The world is heading toward an all-digital future. It is a transition that is occurring much faster than anyone had anticipated a decade ago, and one that has and will continue to redefine many of the long-established pillars of countless industries. Today, whether you are a start-up operating from a garage or a multi-billion dollar corporation, it stands truer than ever that you either go digital, or go home.
Despite the virtually limitless potential offered by this imminent future, many businesses remain reluctant to embrace the modern digital revolution. Change is never easy and comes with its fair share of risks, but the past decade has demonstrated that standing still is perhaps the riskiest approach in this day and age. In 2009, Finnish phone manufacturer Nokia was the world’s 5th most valuable brand according to Interbrand, and it had maintained its market share lead for more than a decade, but its failure to embrace the digital age dismantled the entire brand within the span of 18 months. Even a titan such as Microsoft could not keep the brand alive, nor could it keep its own Windows Phone platform viable for much longer simply due to being too slow to adapt.
Over the past few years, the telecoms industry has felt the pinch of this transformation. Increasingly dwindling revenues, ever-shrinking profit margins and the global shift away from voice and SMS services have been clear symptoms of a radical change. We have gotten used to perceiving this transformation as a challenge, when in fact it carries with it a treasure trove of opportunities. In this day and age, innovation is not only inevitable but is a gateway to an even more sustainable profitability.
For decades, operators have stuck to old habits, grasping to a fading business model that is only yielding lower profits and diminished valuations. Meanwhile, over-the-top services (OTTs) and other digital platforms are shimmering in the stock market, with low capex business models that draw in investors by the droves and result in ever-growing valuations. This is what operators need to embrace, and fast. According to a survey conducted by Tyntec, a US Inter-Carrier Vendor incorporated in London, 35 percent of operators have successfully generated revenue through OTT partnerships, while around 55 percent have already partnered with OTTs.
We have all heard of the many buzzwords that signify the digital world of tomorrow. Big data, the Internet of Things, cloud computing, and countless others. Even the longstanding foundations of the global economy, national currencies, are today standing speechless before the likes of Bitcoin and other cryptocurrencies, which demonstrates the sweeping nature of the digital shockwave.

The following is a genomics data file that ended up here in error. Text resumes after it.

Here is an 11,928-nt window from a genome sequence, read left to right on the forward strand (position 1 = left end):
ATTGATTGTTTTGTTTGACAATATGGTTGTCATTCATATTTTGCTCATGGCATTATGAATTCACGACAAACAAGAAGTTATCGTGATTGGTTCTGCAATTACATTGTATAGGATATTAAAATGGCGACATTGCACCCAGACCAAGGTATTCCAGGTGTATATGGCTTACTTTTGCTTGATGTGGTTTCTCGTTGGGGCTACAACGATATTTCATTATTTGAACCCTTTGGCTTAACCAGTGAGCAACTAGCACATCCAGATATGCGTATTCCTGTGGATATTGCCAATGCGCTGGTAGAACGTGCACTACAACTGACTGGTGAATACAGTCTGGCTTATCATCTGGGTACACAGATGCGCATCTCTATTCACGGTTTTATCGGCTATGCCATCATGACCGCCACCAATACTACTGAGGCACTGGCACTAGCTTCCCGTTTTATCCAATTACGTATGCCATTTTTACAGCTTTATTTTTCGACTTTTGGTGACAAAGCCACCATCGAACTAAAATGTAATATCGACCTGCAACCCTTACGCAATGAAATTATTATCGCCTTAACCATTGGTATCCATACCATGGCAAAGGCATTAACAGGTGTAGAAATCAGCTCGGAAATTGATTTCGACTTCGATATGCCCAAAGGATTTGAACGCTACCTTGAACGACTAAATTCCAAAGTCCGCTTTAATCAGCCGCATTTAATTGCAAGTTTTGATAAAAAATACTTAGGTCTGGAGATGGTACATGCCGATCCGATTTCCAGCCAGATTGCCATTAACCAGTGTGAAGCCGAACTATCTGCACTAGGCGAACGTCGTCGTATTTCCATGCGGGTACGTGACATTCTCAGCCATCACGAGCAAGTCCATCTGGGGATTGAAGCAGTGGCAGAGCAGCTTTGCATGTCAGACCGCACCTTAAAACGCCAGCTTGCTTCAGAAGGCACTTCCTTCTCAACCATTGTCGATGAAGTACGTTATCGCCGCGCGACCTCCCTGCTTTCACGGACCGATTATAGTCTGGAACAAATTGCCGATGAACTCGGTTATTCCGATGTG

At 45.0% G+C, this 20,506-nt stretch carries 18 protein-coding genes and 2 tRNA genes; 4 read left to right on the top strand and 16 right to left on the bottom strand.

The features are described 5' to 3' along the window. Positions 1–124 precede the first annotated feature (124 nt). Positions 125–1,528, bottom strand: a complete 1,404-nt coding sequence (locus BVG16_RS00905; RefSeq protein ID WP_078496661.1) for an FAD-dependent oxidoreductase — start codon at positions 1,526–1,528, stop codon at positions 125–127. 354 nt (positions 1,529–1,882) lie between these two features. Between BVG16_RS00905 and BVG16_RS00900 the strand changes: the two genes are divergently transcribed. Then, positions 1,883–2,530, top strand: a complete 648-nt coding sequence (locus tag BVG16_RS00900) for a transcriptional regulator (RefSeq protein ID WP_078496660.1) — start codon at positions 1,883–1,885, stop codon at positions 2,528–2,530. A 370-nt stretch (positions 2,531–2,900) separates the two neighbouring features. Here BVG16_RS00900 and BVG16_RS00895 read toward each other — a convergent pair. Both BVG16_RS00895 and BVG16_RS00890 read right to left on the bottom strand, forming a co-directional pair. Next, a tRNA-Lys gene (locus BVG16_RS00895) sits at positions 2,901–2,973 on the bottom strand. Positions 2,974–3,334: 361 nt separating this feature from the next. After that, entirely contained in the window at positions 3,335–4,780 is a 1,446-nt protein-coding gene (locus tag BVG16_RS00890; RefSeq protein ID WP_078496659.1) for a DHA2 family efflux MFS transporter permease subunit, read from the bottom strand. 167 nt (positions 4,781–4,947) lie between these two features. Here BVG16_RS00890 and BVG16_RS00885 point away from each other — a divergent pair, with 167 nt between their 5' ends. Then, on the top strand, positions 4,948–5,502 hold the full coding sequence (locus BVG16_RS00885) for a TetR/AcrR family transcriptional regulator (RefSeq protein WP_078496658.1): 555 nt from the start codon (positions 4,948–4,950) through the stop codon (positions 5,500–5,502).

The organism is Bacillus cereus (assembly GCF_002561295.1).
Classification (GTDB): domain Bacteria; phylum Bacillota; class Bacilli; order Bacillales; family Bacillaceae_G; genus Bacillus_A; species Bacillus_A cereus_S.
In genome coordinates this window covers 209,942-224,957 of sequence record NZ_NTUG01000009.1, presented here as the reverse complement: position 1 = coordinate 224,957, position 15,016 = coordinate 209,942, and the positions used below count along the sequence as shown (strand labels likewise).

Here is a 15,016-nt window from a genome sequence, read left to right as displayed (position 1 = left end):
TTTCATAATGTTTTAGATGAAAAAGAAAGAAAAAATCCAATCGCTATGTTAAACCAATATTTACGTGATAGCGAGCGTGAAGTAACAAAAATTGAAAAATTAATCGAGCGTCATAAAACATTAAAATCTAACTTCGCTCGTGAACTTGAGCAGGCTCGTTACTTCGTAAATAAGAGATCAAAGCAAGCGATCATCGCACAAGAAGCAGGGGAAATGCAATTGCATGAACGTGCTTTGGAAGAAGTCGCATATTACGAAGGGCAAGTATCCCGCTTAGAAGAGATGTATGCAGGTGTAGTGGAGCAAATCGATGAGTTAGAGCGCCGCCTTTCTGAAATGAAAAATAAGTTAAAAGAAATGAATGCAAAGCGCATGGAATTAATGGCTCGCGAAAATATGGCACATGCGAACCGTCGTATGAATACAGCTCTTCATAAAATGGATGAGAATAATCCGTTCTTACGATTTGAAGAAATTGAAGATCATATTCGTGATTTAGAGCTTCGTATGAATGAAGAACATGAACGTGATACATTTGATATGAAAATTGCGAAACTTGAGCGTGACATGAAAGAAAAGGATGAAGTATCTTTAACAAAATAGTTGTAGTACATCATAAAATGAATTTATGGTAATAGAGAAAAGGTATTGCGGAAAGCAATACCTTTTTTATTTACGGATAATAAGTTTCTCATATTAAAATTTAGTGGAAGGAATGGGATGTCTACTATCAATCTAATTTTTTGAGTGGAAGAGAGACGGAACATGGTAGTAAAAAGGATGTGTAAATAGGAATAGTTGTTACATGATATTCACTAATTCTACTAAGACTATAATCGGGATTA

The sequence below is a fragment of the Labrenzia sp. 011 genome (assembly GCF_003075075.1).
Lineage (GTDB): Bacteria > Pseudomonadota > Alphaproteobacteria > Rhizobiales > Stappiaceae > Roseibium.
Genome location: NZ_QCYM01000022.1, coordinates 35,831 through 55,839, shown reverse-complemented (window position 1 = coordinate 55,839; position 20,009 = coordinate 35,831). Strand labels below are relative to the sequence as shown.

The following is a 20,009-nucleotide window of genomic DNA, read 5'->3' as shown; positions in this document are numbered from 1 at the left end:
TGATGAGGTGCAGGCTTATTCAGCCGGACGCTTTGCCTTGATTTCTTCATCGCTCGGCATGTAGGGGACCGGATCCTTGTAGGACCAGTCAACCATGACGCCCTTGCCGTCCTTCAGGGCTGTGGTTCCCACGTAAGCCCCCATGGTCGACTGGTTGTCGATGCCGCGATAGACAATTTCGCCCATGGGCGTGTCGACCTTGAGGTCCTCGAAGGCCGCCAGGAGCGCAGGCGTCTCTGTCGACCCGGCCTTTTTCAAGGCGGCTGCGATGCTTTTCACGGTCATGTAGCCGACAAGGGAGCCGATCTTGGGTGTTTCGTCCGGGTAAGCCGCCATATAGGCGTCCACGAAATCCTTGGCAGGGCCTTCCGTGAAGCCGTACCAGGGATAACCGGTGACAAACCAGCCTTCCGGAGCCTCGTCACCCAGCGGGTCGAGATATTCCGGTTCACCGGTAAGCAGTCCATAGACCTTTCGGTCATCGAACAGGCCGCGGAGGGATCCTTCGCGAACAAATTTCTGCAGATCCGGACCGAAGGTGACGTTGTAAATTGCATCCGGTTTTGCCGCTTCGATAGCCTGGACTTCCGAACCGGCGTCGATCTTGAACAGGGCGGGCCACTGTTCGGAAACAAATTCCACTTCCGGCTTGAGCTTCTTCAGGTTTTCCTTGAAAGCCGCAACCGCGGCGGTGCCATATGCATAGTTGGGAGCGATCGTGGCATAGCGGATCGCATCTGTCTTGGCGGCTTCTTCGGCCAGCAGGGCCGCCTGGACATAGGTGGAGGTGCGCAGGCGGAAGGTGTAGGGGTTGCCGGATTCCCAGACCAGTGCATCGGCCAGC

Most operators face uncertainty over which direction to take when rethinking their existing business models. For example, in the height of the digital revolution in 2013, 43 percent of operators were considering offering their own messaging platforms to compete with OTTs – a number that has since dropped to 5 percent. This demonstrates the need for a direction that does not force operators to venture into unexplored territories but to leverage on their existing strengths.
Ideally, the first step operators should take is to transform the customer journey within their existing business models from a conventional to a pure digital one. Such a process takes time but ultimately establishes a solid digital foundation into which other services could be easily integrated. And once a healthy and evolving digital foundation is established, leveraging on OTT partnerships to generate revenue becomes a much easier undertaking. The scope of partnerships is consistently expanding, spanning digital communication services like social networks and broadening to include possibilities in content (music, video, books, etc.), utility services, travel, online shopping, gaming and countless others.
In the enterprise market, opportunities also abound for operators in fields such as cloud computing, security and the Internet of Things. An operator leveraging on its expertise in these fields to create viable OTT services within its own business model will have a competitive advantage in the market, particularly if it offers localized services tailored to its operational environment.
As an operator based in one of the most competitive markets in the world - Jordan, Umniah learned long ago that adaptability is its strongest asset when navigating the increasingly complex realities of the digital world. This is why we have been working proactively to adjust our business model to meet the demands of our changing landscape, implementing aggressive and forward-thinking strategies to transform the customer journey into a purely digital experience and creating a versatile platform for mobile payment. We have also reinforced our efforts to establish frameworks to enhance our understanding of our customer data in order to build well-rounded databases for use across multiple expansion strategies. Last but not least, we have been hard at work to develop strategies that specifically govern future partnerships with OTTs, with a focus on both advertising and commissions as potential revenue streams.
Change is in the air, and it is much more exciting than it is threatening, particularly if the telecoms industry meets it with open arms and an open mind. The beauty of the digital market is its reliance on progressive growth, which means that new ideas can quickly evolve to become long-term successes. Unless mobile operators adopt an innovation-first approach, their only avenue will be a wholesaler model, which — while somewhat viable — is ultimately wasted potential.
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